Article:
But most of us still take the weary path, driving from car lot to car lot looking for the vehicle, price, trade-in allowance and financing package that either suits us or that we finally accept because we need a car and our patience has worn thin.
The second and third kind of car buyer, the traditional kind, now has another option – that is, if they live within reasonable driving distance of Atlanta (or can fly in): Carvana, a purveyor of late-model mid-market and luxury pre-owned vehicles that delivers buyer’s purchases through a novel “vending machine” not far from Georgia Tech.
The vending machine concept (their storefront actually resembles one) sets Carvana apart from other online auto buying sources, as does an eye-pleasing, easy to navigate web site. Prospects can even test drive their would-be purchases virtually before plunking down their bucks and showing up at the vending machine with an access code. And if they need financing, that’s available, too -- the people backing the venture have years of experience running dealerships and in consumer finance. All in all, Carvana seems organized for success, which begins with offering clear savings for its customers.
“The average consumer spends more than 20 hours and overpays roughly $3,500 when purchasing a car due to antiquated dealer sales practices,” declares a post on Carvana’s friendly and informative blog (http://blog.carvana.com/sample-page/the-back-room/). That said, the firm claims to save $1,500 per car by not having a dealership, which they pass along to their customers. A brief comparison of price on their Web site with those advertised for similar models with comparable mileage by dealerships in my area suggests that Carvana’s price is lower – a difference that could evaporate rapidly if a prospect has the time and patience to negotiate a better deal locally.
Time and convenience are other Carvana differentiating factors, as is what they call a 7-Day Test Drive, essentially a post-delivery No Questions Asked Money Back Guarantee.
Customers can pick their car out from the comfort of their home, then fly/drive/walk to the company’s vending machine and take delivery there. Inventory selection seems to consist mostly of silver and white 2011-2013 sedans or SUVs with the occasional red F-150, Mustang, Camaro or Jeep thrown in. If they live within 75 miles of Atlanta, there’s free home delivery, or buyers can take delivery of their new ride in the traditional way. For an additional $199, people who live within 76-250 miles of Carvana can have their new car trucked to them and delivered at home. Buyers more than 250 miles away are invited to fly into Hartsfield and be picked up at the airport.
There would seem to be a vast market for the Carvana concept, since the typical car buying experience has been long due some transformation. It isn’t the answer for everybody – maybe for most car buyers, people who like to see, touch and drive before they buy and who appreciate local service. But all in all, it’s a refreshing concept that Carvana’s customers seem to like – witness this high compliment from a satisfied buyer, who said:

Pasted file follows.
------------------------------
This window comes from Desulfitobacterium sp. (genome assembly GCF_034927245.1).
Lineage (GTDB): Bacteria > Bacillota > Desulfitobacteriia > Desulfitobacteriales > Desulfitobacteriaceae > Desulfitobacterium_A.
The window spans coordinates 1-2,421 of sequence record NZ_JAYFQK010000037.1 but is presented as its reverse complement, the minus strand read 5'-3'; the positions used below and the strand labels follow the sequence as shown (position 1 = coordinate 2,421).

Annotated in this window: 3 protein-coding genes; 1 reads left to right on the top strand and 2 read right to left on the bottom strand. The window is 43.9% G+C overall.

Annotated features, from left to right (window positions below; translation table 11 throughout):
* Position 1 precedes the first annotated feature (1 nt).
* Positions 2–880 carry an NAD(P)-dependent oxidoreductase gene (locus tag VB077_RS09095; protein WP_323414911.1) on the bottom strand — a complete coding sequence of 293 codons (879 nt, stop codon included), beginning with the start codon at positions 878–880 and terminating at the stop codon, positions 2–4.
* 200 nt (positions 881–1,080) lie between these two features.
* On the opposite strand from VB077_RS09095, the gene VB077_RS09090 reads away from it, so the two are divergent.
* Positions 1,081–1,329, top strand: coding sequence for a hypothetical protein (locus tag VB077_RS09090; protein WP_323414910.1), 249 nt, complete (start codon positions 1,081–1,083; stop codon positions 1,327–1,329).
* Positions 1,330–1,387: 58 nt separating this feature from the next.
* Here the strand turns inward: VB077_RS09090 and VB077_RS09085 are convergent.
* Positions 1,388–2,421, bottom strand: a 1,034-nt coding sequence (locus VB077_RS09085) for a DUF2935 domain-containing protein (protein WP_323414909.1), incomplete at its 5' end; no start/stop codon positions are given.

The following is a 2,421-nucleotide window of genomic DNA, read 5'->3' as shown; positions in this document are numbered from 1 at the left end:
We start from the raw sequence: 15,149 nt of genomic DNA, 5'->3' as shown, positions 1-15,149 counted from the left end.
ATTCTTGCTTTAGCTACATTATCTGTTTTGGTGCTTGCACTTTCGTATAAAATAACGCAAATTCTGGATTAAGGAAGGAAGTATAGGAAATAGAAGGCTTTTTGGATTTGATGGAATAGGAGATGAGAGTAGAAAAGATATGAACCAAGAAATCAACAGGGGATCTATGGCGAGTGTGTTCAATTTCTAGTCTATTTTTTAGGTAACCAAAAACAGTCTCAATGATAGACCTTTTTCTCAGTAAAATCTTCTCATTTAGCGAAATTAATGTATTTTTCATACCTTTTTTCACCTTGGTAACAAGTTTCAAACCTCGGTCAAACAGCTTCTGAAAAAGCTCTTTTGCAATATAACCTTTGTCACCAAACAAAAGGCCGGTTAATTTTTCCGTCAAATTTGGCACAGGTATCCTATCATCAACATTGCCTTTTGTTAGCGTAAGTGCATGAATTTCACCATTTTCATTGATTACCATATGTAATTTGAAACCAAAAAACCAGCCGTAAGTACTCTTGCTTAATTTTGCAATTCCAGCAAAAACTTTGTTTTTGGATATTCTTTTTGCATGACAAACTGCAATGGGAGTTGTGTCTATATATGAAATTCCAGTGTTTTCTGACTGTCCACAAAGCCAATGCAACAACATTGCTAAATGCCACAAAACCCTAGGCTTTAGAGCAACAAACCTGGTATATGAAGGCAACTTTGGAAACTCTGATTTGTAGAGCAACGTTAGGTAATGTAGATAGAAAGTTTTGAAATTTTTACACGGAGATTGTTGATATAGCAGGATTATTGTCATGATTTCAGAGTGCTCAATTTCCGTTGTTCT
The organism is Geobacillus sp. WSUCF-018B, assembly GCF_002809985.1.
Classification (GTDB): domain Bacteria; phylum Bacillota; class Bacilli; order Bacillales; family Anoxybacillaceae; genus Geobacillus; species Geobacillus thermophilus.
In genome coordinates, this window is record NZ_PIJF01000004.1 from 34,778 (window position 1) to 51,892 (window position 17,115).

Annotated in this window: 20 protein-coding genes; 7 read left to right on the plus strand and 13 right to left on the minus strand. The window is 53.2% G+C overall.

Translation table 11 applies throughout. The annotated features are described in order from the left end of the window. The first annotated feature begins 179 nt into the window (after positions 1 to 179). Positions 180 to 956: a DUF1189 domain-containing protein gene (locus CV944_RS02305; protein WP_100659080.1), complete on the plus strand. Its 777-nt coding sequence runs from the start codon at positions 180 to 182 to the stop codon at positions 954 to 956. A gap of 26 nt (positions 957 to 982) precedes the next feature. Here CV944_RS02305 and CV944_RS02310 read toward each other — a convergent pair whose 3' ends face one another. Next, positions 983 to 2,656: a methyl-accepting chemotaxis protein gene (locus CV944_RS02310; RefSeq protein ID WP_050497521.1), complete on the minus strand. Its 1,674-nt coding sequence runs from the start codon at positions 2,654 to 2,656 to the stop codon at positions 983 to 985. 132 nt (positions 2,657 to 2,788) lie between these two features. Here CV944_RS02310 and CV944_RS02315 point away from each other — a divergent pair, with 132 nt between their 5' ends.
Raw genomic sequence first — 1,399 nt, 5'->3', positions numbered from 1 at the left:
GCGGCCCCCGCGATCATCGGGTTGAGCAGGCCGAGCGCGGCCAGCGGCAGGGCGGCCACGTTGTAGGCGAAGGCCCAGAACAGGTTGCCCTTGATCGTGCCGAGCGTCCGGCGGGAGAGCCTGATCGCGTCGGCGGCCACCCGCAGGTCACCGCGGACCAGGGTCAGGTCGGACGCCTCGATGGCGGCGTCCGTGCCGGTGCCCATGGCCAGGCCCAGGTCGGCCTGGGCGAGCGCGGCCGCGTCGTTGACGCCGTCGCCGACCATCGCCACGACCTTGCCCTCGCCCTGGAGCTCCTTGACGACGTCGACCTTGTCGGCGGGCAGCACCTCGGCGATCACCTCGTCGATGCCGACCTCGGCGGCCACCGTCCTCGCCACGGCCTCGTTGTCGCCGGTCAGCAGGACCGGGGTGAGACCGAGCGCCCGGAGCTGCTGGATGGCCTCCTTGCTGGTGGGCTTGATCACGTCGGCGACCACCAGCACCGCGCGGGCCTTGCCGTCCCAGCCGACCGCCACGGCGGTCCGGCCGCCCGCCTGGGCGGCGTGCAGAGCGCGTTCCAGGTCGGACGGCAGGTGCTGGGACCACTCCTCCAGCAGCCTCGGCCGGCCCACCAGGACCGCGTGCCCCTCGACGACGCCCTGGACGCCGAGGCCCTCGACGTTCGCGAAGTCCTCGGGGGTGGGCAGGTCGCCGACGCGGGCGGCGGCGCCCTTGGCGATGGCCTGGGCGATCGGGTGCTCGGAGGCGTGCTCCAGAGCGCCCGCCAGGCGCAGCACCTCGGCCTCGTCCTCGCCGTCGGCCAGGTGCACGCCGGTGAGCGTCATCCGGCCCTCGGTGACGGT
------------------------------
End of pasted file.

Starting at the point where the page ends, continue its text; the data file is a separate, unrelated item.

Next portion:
“If Apple invented a way to buy a car, this would be it.”
I admire this innovative idea -- and the visionary thinking that led to it. I also appreciate Carvana’s spiffy online presentation and their copywriter, who has a mischievous (but restrained) sense of humor. That could be the work of company president Ernie Garcia, if his recent blog post announcing future delivery of Carvana cars by helicopter is any clue.
A whole new way to buy a car? Sure. But I wouldn’t lay awake waiting on the helicopter.
TakeAway: Is there an idea lurking in your mind that could revolutionize your business category?
Content © by Brian E. Faulkner
About Brian Faulkner:
> blogs to establish you as the knowledge source / authority in your business category
> case stories that communicate your sales successes and invite prospect inquiry
> testimonials that showcase customer / client satisfaction in 1-2 short sentences
> positioning statements to guide business development & marketing
> landing page copy to set your business or brand apart in a compelling way
> tagline development to attract the interest of your most qualified prospects
Brian also is a three-time Emmy award winning Public Television writer and narrator of UNC-TV’s popular Our State magazine series, on the air since 2003. His distinctive voice has been heard on many hundreds of radio spots and client projects since the 1970s. People say he sounds a bit like Charles Kuralt, which Brian considers a welcome but happy illusion.